Discussions and arguments about definitions were defining features of week two of our hexagons explorations. I found it was a challenging week for me to manage because my students’ wonders yet again went places. Simon Gregg and Christopher Danielson were supporting me along the way, and I feel like they were part of the conversations that happened in my classroom last week. #MTBoS at its finest.

Which One Does Not Belong?

After realizing that there are, indeed, more hexagons than you think, I wanted to prompt my students to start focusing on particular properties. Not surprisingly, Simon already had a shapes WODB ready for the cause with four not obvious hexagons. I could anticipate some of the responses (like identifying a regular hexagon), but I was not sure what my students will make of the red and yellow shapes. I was underestimating my kids.


Late idea

At some point, students started comparing the shapes to the real objects and getting really sidetracked with it. I asked them to get back to focusing on properties. Things I should’ve asked instead: What makes it look like a hammer? What makes other shapes not look like hammers? Those observations that students made were not irrelevant, but I failed to connect their relevance to the goals of my lesson.

I’ve noticed that students had a lot of observations around composing and decomposing shapes, and after discussing it with Simon, I’ve decided to continue with tangrams hexagons challenges.

Tangrams the Hexagon Game

The Rules: Build a hexagon with 2 tangrams. Call a teacher to take a picture. How do you know it is a hexagon? Proceed to 3, 4, 5, 6, and finally 7 tangrams. Is it possible to build a regular hexagon with tangrams?

I also decided that it was the right moment to introduce some formal vocabulary like concave and convex to define “tucked in” vertices more conventionally.

Here are some of our hexagons.

And then there were some different ones.

Students kept building these funky shapes, and I had to admit that I am not certain how to count the edges and vertices on them. My students weren’t certain either. In our table groups, these shapes caused a lot of discussions. I took a few pictures and asked  for now to stick to the polygons that don’t look like their edges self-intersect. Then I called Christopher and Simon for help.

How do mathematicians agree on definitions?

After looking through a chapter in Christopher’s teacher’s guide to his WODB shapes book, I decided to revisit the conversation about the definition of polygons. I brought back the pictures of shapes in question. We still did not have the agreement on what these shapes are. I told that we all had different ideas, and mathematicians have different ideas too. But the definition that many mathematicians agree on is that polygons are not self-intersecting.

Then one of my students asked this question: “How do mathematicians agree on definitions?” – “What do you think?”

I did not expect that almost every student had an opinion on that.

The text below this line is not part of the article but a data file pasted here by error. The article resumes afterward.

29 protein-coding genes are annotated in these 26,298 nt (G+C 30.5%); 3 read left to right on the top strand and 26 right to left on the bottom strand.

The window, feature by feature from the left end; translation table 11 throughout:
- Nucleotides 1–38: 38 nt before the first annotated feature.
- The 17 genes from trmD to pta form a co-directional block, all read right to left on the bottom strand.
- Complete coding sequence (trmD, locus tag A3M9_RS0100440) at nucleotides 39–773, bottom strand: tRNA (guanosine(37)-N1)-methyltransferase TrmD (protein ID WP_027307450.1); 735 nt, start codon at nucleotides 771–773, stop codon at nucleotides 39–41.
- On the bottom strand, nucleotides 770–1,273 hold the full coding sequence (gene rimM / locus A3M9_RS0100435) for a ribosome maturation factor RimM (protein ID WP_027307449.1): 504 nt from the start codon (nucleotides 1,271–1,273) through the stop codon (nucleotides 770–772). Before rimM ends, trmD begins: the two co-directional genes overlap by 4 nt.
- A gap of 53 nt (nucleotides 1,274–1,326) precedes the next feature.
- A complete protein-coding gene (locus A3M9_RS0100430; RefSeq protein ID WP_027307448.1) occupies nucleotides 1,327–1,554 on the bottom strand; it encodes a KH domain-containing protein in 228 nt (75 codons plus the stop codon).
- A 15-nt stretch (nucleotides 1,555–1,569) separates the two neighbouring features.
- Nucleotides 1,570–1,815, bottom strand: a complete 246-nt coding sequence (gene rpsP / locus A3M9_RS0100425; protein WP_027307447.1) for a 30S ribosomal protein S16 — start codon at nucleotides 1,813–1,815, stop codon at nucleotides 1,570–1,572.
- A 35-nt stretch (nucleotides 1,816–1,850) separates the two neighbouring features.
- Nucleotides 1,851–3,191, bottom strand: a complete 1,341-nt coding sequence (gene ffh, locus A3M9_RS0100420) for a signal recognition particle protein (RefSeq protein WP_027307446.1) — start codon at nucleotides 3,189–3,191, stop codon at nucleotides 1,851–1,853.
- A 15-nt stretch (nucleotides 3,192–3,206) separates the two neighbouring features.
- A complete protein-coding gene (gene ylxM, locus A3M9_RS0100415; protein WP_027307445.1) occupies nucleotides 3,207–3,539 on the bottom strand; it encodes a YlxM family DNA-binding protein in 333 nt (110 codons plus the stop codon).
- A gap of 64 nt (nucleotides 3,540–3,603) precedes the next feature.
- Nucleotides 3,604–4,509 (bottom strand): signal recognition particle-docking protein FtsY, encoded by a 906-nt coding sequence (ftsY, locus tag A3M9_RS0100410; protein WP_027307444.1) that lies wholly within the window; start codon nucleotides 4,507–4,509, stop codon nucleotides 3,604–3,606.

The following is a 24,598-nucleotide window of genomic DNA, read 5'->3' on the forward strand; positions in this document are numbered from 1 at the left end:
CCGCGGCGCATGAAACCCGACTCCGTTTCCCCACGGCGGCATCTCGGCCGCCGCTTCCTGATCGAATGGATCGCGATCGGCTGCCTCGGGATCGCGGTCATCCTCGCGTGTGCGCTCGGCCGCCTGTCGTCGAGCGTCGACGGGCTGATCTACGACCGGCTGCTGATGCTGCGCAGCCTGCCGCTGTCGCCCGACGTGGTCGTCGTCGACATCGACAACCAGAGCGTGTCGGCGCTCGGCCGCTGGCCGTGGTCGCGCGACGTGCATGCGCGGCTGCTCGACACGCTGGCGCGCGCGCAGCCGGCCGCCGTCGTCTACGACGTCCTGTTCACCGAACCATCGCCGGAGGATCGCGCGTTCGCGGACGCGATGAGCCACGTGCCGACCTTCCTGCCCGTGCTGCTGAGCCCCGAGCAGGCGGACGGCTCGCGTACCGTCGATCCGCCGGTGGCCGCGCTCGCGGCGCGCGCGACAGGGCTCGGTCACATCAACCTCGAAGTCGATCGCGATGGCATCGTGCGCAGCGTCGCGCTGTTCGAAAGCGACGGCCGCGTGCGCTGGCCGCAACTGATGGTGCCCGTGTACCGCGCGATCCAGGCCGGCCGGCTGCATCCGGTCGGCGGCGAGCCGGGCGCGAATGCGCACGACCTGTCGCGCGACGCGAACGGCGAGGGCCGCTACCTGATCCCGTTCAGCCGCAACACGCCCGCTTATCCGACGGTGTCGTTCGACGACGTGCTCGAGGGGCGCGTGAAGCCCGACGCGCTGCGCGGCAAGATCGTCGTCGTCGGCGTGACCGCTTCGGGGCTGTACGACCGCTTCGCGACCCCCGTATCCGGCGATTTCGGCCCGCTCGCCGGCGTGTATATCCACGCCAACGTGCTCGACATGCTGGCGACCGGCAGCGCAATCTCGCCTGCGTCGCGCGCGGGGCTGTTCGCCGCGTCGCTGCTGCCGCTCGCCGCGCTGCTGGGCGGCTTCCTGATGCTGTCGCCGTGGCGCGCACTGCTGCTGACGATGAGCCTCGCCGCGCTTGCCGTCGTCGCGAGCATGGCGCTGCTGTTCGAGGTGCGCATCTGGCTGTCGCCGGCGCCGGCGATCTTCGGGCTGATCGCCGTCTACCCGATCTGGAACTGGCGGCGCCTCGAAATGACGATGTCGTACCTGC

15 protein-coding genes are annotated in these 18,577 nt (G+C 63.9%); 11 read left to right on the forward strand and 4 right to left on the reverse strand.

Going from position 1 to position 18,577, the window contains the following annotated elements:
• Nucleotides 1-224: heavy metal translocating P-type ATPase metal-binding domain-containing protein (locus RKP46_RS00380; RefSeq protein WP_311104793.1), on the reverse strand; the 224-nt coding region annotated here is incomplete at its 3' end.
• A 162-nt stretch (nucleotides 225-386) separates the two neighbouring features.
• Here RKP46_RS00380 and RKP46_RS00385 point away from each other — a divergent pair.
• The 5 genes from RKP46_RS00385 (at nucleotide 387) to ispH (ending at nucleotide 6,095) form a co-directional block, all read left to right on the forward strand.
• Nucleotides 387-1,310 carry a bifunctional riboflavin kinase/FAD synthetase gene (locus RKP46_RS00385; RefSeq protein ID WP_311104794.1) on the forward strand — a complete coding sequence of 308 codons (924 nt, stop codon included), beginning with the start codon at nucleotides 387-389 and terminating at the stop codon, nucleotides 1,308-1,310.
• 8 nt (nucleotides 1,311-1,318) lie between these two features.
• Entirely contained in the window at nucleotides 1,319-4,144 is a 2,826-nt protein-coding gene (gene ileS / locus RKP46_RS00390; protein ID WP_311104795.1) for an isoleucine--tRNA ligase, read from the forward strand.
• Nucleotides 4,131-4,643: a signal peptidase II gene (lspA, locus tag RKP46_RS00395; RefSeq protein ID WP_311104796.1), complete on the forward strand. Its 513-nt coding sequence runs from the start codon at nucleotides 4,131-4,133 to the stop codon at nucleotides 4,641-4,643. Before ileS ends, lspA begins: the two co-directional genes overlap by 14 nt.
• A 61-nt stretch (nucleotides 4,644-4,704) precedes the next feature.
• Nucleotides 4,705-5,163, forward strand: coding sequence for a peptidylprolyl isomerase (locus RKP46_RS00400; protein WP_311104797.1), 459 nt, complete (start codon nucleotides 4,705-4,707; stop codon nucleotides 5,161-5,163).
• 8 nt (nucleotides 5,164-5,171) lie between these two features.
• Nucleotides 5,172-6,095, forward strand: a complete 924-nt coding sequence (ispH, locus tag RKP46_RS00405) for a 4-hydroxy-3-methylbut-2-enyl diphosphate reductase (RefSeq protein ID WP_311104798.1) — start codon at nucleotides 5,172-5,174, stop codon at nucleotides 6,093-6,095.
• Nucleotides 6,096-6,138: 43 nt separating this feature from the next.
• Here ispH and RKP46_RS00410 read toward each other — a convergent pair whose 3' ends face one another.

“They have a box, they write their arguments, and they try to convince each other. Then they agree on some idea. But the ideas might change later. Or maybe some parts of the idea.”

“They vote, but they have a debate first. People give proof and evidence to support ideas.”

“They write their theories and talk about them.”

“Someone comes up with the name and has an idea what this name means, then others discuss it and agree or disagree.”

“They have an argument and they prove to each other why their theory works.”

“There are lots of Greek words in math, maybe people in Ancient Greece invented them and then we borrowed them in English. So we borrowed the words and we borrowed what they mean.”

“In olden times in Ancient Greece people would come up with an idea, and then they would invite other people to discuss it and try to convince others and give proof.”

“They mix ideas together and make a new idea.”

I promised to interview some professional mathematicians and to share their responses with my students next week. Daniel Finkel and David Butler agreed to help and to share their thoughts on the matter, and on Tuesday I plan to bring their ideas to our classroom conversation. In the meantime, Simon Gregg made two more hexagons WODBs that can also be put to a discussion ( WODB#1, WODB#2). Also, I think I am ready to face “square is not a rectangle and if you turn it around it’s a diamond” challenge.

Final Thoughts

I struggle with giving definitions. There are always a lot of questions. There is always some disagreement on the properties that are deemed important. Where does the classification system come from and how do I justify it? My students offered me a solution. “After some discussions, many mathematicians agreed to call the “closed” 2D shapes with straight not self-intersecting edges polygons.” Then we can reason why. Sounds much more reasonable to me than “Polygons are…”

And thank you again to everyone who helped me and my students to make some new ideas.


2 thoughts on “Mix Ideas Together and Make a New Idea

  1. What an important reflection: “Those observations that students made were not irrelevant, but I failed to connect their relevance to the goals of my lesson.” You really capture the challenge of making in-the-moment decisions.
    I love this: “They mix ideas together and make a new idea.”
    This post is wonderful. It prompts me think about so many things. Specifically, how do I get students to experience “defining” like mathematicians do? You reminded me to honor the process – let students experience the bluriness- the partial understandings- of trying to define a concept. Thank you for this post.


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